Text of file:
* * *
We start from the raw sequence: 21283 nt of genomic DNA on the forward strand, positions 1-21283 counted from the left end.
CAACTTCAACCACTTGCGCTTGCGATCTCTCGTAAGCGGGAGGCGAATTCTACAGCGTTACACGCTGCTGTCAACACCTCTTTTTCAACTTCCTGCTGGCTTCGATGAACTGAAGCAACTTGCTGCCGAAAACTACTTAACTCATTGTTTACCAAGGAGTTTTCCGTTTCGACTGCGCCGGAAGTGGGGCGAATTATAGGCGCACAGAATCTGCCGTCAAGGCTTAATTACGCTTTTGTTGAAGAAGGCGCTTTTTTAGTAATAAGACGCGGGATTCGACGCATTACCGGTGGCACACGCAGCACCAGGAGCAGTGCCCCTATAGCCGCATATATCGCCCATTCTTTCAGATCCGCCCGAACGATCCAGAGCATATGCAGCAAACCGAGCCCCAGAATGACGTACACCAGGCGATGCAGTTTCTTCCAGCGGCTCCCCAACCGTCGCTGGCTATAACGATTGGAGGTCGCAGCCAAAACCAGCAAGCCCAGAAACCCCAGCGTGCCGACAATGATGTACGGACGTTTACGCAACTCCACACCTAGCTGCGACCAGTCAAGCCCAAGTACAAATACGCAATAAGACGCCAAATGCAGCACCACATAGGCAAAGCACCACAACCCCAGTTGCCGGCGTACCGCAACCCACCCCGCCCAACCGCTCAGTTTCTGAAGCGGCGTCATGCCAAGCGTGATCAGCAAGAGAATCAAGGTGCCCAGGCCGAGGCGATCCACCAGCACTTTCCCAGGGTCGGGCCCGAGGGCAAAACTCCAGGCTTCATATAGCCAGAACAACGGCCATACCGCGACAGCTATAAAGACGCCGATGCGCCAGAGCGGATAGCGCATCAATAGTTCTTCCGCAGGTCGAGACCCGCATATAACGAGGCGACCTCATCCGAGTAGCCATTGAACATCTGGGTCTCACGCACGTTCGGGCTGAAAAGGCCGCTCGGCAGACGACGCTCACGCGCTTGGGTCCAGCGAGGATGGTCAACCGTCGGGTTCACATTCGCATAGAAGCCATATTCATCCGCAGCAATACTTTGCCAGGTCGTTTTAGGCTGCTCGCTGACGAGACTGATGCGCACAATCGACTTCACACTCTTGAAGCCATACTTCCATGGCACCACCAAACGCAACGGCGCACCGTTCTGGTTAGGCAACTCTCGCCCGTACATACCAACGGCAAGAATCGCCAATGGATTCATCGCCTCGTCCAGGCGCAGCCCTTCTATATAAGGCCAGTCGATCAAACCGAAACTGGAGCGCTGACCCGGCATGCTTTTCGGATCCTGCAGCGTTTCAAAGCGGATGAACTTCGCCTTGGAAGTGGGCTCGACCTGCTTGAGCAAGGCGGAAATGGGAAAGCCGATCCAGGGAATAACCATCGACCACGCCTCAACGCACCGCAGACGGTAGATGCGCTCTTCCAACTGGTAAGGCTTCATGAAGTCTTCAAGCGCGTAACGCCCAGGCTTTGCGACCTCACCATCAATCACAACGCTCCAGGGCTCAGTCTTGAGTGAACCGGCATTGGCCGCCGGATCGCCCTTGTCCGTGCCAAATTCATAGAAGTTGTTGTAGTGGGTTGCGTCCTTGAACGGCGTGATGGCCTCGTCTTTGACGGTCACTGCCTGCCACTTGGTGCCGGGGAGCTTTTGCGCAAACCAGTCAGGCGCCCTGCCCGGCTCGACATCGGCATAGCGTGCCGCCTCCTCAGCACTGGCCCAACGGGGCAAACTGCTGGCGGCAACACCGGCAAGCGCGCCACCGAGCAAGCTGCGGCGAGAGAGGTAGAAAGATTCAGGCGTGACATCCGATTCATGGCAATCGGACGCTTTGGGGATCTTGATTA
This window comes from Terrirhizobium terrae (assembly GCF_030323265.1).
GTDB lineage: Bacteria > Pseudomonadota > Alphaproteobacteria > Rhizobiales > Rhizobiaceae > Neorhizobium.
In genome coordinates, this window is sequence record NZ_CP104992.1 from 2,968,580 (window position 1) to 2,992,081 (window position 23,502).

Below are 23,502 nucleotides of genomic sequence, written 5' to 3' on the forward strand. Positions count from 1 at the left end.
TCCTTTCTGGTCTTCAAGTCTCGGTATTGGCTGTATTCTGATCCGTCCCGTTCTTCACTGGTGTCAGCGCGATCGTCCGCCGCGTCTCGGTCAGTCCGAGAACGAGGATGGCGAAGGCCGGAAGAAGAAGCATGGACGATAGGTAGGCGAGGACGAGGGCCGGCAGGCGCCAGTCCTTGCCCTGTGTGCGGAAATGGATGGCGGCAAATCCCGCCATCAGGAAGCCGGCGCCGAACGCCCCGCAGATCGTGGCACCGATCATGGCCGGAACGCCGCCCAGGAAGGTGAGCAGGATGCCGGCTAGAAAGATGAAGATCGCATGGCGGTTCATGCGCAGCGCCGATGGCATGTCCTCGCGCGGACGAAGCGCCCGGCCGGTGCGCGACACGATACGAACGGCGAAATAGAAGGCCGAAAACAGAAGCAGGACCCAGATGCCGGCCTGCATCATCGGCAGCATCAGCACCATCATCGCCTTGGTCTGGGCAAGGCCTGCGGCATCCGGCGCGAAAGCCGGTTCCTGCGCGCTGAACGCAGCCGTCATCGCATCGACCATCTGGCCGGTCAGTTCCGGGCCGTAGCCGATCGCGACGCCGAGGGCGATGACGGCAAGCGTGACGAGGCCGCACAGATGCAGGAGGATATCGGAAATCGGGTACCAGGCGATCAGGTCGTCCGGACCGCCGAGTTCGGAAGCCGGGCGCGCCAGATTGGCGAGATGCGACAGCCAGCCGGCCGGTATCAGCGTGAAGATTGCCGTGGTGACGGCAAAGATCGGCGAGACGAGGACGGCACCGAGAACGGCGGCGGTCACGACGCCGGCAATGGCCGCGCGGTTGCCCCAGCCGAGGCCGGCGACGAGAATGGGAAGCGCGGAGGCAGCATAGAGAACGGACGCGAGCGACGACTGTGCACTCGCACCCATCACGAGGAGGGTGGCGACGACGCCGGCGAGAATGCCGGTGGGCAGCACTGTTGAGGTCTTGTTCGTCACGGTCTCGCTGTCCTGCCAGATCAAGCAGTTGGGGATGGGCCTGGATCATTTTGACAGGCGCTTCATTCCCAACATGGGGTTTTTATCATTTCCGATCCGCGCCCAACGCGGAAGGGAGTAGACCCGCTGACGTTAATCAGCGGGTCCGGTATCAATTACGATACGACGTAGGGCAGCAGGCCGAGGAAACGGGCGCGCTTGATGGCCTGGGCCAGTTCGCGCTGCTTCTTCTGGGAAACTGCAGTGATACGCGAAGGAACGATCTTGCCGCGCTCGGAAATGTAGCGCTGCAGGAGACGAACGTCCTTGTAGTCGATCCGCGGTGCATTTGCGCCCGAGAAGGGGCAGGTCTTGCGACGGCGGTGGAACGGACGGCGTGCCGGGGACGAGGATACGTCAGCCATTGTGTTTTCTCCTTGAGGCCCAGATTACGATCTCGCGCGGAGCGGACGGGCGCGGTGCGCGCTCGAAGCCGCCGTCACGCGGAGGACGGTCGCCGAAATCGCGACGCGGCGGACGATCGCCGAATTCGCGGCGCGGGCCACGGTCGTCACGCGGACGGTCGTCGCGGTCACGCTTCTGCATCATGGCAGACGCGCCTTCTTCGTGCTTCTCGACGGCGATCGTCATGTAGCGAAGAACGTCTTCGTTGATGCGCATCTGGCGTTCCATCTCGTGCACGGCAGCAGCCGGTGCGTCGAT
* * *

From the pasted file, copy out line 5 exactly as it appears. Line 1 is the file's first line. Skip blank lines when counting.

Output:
In genome coordinates, this window is sequence record NZ_CP104992.1 from 2,968,580 (window position 1) to 2,992,081 (window position 23,502).